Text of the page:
Katrina changed New Orleans. It changed nearly everything about the city. And it changed nothing.
Five years ago, the massive storm dumped rain and misery on a city that had a long history with hurricanes: but nothing like this one. The combination of rain, and broken levees, and bureaucracy — one heaped on top of the other was almost too much for the city.
The rest of the country watched hundreds of thousands flee the storm. The New Orleans immediately after Hurricane Katrina struck was notable for its mass exodus of people: to Texas, to Missouri, to Illinois, to Georgia, to New York. But there was another group—let’s call them “Los Invisibles”—who were on their way in, as nearly everybody else was on their way out.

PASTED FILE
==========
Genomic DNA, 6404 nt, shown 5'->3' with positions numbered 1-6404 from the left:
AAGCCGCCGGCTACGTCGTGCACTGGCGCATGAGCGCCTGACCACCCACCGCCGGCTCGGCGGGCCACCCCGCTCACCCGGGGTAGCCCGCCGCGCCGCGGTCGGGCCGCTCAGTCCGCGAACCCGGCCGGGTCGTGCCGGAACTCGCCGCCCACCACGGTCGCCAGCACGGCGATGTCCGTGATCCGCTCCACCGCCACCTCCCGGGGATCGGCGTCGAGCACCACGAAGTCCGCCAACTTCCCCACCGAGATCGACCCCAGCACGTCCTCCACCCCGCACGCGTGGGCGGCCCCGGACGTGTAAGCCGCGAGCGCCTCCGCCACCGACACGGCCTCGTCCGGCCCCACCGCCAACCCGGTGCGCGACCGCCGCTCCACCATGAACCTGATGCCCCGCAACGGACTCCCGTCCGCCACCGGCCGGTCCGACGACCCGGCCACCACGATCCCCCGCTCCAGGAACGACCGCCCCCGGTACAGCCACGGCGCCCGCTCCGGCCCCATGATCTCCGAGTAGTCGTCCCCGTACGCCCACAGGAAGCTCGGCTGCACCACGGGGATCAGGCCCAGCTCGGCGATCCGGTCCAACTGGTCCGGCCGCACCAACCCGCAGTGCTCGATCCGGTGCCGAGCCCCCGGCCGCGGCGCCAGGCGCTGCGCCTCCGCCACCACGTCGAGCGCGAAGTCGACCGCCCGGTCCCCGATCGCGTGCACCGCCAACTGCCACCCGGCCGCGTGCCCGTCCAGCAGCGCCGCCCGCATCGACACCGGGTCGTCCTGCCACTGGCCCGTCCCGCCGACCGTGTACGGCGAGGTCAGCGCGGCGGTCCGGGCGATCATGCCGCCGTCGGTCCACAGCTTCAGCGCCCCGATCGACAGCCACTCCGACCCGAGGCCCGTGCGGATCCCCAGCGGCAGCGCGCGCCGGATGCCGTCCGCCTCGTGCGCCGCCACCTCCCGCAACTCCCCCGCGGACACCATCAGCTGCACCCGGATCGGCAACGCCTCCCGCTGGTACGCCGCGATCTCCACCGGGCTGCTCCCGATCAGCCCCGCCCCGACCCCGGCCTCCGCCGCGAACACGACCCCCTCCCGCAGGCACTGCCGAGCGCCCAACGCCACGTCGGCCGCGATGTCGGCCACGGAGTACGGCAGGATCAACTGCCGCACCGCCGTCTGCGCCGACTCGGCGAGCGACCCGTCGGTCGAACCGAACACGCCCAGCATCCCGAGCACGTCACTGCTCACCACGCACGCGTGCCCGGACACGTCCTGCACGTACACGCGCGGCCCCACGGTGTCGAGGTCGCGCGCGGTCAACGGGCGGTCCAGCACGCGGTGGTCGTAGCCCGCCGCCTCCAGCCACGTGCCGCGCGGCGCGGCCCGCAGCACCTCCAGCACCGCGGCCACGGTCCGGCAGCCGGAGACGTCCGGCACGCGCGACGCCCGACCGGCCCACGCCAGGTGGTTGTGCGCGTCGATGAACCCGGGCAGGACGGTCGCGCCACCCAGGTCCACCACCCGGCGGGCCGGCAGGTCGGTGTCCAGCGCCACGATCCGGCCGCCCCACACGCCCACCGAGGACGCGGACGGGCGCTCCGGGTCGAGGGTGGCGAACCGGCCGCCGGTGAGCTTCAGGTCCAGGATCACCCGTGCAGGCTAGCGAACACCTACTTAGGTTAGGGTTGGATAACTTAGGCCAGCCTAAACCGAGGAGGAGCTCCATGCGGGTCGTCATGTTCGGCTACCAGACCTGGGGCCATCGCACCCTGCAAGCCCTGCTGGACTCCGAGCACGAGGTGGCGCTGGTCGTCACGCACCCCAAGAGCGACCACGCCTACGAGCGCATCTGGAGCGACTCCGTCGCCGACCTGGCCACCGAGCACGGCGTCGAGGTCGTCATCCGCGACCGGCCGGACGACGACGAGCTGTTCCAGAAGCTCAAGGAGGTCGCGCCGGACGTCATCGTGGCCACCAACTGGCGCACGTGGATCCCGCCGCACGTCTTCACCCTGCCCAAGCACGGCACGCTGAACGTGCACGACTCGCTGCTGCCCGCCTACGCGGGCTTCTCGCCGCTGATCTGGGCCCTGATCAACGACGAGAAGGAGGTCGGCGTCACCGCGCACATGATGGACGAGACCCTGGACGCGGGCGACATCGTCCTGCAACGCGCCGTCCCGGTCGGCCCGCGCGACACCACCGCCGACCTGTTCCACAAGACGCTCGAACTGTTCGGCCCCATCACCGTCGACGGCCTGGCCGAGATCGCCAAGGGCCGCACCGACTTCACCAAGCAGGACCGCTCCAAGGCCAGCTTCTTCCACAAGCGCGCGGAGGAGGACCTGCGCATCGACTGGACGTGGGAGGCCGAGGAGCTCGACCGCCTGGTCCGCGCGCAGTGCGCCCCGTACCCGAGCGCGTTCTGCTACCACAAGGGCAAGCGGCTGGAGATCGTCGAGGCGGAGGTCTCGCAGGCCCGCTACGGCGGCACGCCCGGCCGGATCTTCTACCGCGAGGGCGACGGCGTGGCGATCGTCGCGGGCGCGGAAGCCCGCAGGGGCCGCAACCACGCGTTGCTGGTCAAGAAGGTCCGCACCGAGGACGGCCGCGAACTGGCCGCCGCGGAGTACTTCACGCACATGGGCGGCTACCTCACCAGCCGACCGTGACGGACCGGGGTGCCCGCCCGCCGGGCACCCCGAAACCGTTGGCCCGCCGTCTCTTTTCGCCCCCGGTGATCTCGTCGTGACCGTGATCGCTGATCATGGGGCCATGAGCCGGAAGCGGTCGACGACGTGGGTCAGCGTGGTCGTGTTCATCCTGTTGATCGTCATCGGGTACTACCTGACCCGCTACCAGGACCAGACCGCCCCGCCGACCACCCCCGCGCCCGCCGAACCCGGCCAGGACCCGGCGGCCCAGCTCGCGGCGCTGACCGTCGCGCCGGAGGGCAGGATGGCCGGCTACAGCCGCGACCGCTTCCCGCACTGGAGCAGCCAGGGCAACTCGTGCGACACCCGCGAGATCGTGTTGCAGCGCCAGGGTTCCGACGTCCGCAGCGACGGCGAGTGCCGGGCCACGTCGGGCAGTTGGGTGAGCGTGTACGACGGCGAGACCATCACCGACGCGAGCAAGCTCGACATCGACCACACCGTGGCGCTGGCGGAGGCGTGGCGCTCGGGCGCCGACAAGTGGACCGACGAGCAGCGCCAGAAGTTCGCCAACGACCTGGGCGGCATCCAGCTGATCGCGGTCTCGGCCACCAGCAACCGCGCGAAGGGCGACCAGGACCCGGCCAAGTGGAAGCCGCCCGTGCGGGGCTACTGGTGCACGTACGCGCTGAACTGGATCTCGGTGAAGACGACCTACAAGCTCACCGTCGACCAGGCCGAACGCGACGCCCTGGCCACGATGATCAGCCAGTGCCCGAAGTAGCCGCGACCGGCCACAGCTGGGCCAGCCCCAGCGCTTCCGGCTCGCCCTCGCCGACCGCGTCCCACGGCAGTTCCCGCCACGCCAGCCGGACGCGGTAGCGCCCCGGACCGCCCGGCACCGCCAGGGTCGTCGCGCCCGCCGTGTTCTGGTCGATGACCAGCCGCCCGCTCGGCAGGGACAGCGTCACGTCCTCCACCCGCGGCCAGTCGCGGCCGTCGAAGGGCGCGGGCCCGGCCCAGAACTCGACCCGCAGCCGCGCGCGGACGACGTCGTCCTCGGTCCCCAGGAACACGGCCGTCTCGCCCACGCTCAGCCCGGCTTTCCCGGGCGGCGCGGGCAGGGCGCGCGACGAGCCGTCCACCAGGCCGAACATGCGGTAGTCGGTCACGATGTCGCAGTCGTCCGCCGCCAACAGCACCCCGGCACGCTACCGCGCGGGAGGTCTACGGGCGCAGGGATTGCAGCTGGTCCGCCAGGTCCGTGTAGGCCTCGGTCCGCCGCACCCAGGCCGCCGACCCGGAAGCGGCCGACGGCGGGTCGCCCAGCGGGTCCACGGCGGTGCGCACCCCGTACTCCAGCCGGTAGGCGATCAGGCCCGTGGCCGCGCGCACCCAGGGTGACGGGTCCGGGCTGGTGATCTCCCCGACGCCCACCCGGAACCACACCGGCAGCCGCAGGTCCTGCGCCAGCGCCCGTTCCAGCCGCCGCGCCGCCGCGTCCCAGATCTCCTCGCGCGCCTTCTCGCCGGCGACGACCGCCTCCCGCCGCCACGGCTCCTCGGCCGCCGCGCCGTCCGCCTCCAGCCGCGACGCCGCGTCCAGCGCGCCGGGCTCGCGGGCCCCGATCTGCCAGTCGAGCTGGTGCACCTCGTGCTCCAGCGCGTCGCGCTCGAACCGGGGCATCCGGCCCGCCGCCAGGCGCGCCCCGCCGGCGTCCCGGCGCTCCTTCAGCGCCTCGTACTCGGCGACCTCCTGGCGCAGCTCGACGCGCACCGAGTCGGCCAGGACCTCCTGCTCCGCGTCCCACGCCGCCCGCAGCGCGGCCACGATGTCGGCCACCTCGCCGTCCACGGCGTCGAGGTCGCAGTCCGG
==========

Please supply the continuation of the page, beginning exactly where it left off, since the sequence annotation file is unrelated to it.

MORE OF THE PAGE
New Orleans writer and performance artist José Torres-Tama has had his eye on the phenomenon. Listen to what he has to say about it.
Right-click here to download an .mp3 of this segment.
José Torres-Tama on the web.
Follow the work of the New Orleans Workers’ Center for Racial Justice.
One thought on “Los Invisibles: New Orleans 5 Years After Katrina”